Relations between the two have plunged to a multi-decade low since Beijing blocked imports of Australian coal, wheat and other goods over the past year. But it has failed to force Prime Minister Scott Morrison’s government to offer concessions.

The suspension follows Australia’s decision in April to cancel two deals signed by the state of Victoria with China’s multibillion-dollar “Belt and Road” construction initiative.

Beijing warned then it might respond, which it did when it suspended the China-Australia Strategic Economic Dialogue, accusing Australia of abusing “so-called national security reasons to severely restrict and suppress economic and cultural cooperation projects.”

Photo: Reuters
US Secretary of State Antony Blinken said at a press conference with Australian Foreign Minister Marise Payne on Thursday that Washington would not desert Canberra. Photo: Reuters

China Accused Australia of Economic Coercion

China’s top diplomat in Canberra blamed Australia for deteriorating ties between the nations, accusing it of economic coercion and “provocations” in a wide-ranging speech that painted Beijing as a victim, according to Bloomberg.

Washington has repeatedly criticised what it says are Beijing's attempts to bully neighbours with competing interests. PHOTO: REUTERS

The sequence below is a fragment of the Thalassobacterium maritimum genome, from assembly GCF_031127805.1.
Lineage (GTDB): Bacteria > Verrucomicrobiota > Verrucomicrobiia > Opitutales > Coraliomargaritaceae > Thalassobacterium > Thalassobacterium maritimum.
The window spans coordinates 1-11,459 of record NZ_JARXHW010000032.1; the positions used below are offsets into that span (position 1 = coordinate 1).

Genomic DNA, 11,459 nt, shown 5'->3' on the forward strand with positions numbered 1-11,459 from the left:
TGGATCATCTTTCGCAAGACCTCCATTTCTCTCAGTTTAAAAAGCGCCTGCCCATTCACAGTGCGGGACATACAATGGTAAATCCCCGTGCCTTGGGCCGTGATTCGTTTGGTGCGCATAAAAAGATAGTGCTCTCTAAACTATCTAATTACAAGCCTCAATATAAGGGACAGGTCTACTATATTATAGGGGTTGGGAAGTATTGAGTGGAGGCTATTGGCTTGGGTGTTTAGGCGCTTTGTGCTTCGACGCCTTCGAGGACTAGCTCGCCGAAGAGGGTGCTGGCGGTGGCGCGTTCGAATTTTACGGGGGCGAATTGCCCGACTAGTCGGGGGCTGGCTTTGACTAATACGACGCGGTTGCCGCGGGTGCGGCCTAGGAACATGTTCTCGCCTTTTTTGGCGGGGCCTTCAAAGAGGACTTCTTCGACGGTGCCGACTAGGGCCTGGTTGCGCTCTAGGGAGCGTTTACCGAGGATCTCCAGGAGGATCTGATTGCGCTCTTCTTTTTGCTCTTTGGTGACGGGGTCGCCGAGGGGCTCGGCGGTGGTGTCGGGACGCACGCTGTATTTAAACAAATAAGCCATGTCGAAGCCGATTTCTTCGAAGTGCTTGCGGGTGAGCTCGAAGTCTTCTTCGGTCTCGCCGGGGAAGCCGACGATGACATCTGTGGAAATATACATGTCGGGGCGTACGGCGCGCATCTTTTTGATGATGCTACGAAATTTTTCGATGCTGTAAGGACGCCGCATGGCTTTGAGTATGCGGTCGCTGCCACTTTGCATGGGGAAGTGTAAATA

Washington has repeatedly criticised what it says are Beijing's attempts to bully neighbours with competing interests. PHOTO: REUTERS

Citing Australia’s decision last week to cancel agreements between Beijing’s flagship Belt and Road Initiative and Victoria state among a litany of “negative moves,” Ambassador Cheng Jingye said the country’s perception of China as a “threat and challenge” had hurt relations. He called claims of Chinese economic coercion “ridiculous and irrelevant.”

“If there is any coercion, it must have be done by the Australian side,” Cheng told business leaders in a video address Thursday, according to a transcript. “What China has done is only aimed to uphold its legitimate rights and interests, prevent bilateral ties from further plunging and move them back onto the right track.”